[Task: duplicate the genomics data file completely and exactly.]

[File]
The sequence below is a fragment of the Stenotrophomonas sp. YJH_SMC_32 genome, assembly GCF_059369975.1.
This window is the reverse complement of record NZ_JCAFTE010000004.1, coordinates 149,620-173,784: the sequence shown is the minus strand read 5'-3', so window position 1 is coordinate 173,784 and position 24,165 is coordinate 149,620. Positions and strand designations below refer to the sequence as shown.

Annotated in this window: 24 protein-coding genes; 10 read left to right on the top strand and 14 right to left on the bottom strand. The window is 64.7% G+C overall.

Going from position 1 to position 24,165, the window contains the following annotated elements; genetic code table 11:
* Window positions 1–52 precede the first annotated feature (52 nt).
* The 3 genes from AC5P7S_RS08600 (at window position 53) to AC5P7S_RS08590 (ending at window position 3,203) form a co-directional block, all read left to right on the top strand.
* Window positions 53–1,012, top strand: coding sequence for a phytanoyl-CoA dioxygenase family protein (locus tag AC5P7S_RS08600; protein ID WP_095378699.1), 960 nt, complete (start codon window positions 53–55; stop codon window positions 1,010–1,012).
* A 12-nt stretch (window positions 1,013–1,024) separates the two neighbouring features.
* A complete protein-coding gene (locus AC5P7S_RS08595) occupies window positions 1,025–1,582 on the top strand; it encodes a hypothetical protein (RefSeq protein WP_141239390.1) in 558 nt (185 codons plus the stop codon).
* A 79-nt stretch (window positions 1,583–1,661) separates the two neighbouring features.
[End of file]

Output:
The sequence below is a fragment of the Stenotrophomonas sp. YJH_SMC_32 genome, assembly GCF_059369975.1.
This window is the reverse complement of record NZ_JCAFTE010000004.1, coordinates 149,620-173,784: the sequence shown is the minus strand read 5'-3', so window position 1 is coordinate 173,784 and position 24,165 is coordinate 149,620. Positions and strand designations below refer to the sequence as shown.

Annotated in this window: 24 protein-coding genes; 10 read left to right on the top strand and 14 right to left on the bottom strand. The window is 64.7% G+C overall.

Going from position 1 to position 24,165, the window contains the following annotated elements; genetic code table 11:
* Window positions 1–52 precede the first annotated feature (52 nt).
* The 3 genes from AC5P7S_RS08600 (at window position 53) to AC5P7S_RS08590 (ending at window position 3,203) form a co-directional block, all read left to right on the top strand.
* Window positions 53–1,012, top strand: coding sequence for a phytanoyl-CoA dioxygenase family protein (locus tag AC5P7S_RS08600; protein ID WP_095378699.1), 960 nt, complete (start codon window positions 53–55; stop codon window positions 1,010–1,012).
* A 12-nt stretch (window positions 1,013–1,024) separates the two neighbouring features.
* A complete protein-coding gene (locus AC5P7S_RS08595) occupies window positions 1,025–1,582 on the top strand; it encodes a hypothetical protein (RefSeq protein WP_141239390.1) in 558 nt (185 codons plus the stop codon).
* A 79-nt stretch (window positions 1,583–1,661) separates the two neighbouring features.